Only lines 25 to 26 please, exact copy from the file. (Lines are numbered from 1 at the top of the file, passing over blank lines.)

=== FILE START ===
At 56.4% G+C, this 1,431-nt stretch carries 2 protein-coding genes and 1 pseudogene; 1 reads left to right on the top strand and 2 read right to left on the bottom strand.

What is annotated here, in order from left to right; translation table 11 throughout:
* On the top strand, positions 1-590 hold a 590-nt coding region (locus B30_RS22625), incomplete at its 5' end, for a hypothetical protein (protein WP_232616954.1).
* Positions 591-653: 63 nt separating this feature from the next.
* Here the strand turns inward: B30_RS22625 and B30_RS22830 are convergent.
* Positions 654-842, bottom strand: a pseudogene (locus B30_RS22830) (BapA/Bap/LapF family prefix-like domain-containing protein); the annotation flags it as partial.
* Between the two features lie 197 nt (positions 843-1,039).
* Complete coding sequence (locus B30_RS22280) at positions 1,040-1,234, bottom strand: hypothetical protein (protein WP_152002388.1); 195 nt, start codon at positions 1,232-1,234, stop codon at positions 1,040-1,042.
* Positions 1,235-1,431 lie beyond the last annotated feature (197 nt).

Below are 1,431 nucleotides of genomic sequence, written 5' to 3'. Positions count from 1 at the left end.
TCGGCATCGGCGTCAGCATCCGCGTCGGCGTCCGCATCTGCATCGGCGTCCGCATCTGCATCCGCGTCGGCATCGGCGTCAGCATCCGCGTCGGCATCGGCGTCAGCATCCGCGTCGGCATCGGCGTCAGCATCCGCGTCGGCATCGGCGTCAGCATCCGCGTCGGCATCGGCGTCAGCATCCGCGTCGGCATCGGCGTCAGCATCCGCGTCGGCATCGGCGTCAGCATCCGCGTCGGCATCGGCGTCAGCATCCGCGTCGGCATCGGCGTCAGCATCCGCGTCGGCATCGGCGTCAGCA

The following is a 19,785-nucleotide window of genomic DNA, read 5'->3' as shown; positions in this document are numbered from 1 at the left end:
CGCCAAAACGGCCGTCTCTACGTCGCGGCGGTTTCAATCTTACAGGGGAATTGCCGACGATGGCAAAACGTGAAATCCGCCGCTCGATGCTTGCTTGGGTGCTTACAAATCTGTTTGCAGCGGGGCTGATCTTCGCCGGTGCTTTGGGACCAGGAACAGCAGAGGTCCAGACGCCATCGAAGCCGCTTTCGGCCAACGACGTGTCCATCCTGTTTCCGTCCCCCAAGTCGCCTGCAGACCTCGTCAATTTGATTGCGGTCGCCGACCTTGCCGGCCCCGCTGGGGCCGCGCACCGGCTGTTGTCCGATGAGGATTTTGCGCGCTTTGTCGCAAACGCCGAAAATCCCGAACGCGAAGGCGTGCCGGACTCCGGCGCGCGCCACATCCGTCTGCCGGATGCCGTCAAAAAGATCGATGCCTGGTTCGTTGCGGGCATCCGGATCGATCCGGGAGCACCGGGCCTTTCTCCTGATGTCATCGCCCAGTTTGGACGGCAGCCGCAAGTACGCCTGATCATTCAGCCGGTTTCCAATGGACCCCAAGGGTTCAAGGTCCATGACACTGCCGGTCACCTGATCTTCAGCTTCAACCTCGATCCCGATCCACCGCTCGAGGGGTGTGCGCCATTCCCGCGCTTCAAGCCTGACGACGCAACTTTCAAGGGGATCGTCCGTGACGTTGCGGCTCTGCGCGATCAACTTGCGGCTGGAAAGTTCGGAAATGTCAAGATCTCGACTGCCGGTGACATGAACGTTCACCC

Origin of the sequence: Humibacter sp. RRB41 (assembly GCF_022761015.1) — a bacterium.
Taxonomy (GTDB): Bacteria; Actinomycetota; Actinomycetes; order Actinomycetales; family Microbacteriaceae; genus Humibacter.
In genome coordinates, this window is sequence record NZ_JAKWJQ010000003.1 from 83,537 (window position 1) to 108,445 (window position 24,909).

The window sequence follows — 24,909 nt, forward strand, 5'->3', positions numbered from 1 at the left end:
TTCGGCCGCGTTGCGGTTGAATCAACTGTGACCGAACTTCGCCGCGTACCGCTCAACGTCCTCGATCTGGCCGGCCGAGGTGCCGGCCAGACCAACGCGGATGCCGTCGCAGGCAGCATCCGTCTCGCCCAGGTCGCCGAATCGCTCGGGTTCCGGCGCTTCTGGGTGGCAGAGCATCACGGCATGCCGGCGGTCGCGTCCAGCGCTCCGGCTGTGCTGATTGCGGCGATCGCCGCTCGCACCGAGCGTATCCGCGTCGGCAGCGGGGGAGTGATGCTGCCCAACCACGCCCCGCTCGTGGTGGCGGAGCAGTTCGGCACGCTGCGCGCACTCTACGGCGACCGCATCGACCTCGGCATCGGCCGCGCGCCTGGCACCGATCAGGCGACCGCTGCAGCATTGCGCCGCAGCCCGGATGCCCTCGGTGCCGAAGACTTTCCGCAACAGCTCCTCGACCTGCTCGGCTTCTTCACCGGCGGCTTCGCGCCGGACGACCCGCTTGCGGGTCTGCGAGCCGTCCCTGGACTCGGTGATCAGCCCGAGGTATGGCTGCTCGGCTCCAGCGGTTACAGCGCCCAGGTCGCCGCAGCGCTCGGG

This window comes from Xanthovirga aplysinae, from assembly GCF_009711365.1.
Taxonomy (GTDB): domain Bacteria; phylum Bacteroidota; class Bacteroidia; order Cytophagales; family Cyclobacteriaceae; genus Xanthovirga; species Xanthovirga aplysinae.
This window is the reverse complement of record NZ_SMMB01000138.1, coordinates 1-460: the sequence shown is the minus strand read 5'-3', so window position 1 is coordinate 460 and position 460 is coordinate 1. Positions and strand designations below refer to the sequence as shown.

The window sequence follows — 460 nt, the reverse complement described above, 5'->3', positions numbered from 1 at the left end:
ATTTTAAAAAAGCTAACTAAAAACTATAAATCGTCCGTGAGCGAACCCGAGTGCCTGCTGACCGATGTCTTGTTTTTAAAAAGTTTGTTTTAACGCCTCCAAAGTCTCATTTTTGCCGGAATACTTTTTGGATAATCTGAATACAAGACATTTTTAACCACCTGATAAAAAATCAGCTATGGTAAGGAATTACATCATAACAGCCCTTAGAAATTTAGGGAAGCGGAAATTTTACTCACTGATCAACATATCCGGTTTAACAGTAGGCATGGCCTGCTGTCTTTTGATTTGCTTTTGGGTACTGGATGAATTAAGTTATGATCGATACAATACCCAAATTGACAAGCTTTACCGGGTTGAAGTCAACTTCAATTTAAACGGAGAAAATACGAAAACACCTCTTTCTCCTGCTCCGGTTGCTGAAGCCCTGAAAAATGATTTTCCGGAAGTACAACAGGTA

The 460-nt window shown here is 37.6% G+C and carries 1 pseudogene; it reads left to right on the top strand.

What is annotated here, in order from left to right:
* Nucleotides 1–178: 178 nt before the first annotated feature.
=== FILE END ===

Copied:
What is annotated here, in order from left to right:
* Nucleotides 1–178: 178 nt before the first annotated feature.